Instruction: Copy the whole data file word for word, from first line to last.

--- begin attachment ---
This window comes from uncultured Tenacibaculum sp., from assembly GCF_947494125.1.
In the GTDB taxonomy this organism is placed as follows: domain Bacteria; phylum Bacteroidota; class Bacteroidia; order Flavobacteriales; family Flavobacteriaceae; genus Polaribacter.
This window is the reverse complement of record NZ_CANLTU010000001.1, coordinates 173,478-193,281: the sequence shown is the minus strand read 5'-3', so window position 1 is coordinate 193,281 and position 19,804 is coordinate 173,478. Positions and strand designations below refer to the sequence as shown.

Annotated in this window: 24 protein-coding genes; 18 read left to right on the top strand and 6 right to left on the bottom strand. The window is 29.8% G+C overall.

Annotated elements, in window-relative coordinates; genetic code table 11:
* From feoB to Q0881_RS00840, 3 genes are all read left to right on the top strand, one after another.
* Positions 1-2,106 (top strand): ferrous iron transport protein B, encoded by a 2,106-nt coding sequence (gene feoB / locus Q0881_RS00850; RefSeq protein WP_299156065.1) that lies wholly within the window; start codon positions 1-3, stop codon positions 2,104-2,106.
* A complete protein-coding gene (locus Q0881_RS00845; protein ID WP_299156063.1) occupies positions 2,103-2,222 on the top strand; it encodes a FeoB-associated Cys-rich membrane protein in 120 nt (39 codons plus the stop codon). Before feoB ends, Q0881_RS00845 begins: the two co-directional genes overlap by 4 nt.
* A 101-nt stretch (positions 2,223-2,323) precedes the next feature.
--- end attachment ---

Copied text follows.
This window comes from uncultured Tenacibaculum sp., from assembly GCF_947494125.1.
In the GTDB taxonomy this organism is placed as follows: domain Bacteria; phylum Bacteroidota; class Bacteroidia; order Flavobacteriales; family Flavobacteriaceae; genus Polaribacter.
This window is the reverse complement of record NZ_CANLTU010000001.1, coordinates 173,478-193,281: the sequence shown is the minus strand read 5'-3', so window position 1 is coordinate 193,281 and position 19,804 is coordinate 173,478. Positions and strand designations below refer to the sequence as shown.

Annotated in this window: 24 protein-coding genes; 18 read left to right on the top strand and 6 right to left on the bottom strand. The window is 29.8% G+C overall.

Annotated elements, in window-relative coordinates; genetic code table 11:
* From feoB to Q0881_RS00840, 3 genes are all read left to right on the top strand, one after another.
* Positions 1-2,106 (top strand): ferrous iron transport protein B, encoded by a 2,106-nt coding sequence (gene feoB / locus Q0881_RS00850; RefSeq protein WP_299156065.1) that lies wholly within the window; start codon positions 1-3, stop codon positions 2,104-2,106.
* A complete protein-coding gene (locus Q0881_RS00845; protein ID WP_299156063.1) occupies positions 2,103-2,222 on the top strand; it encodes a FeoB-associated Cys-rich membrane protein in 120 nt (39 codons plus the stop codon). Before feoB ends, Q0881_RS00845 begins: the two co-directional genes overlap by 4 nt.
* A 101-nt stretch (positions 2,223-2,323) precedes the next feature.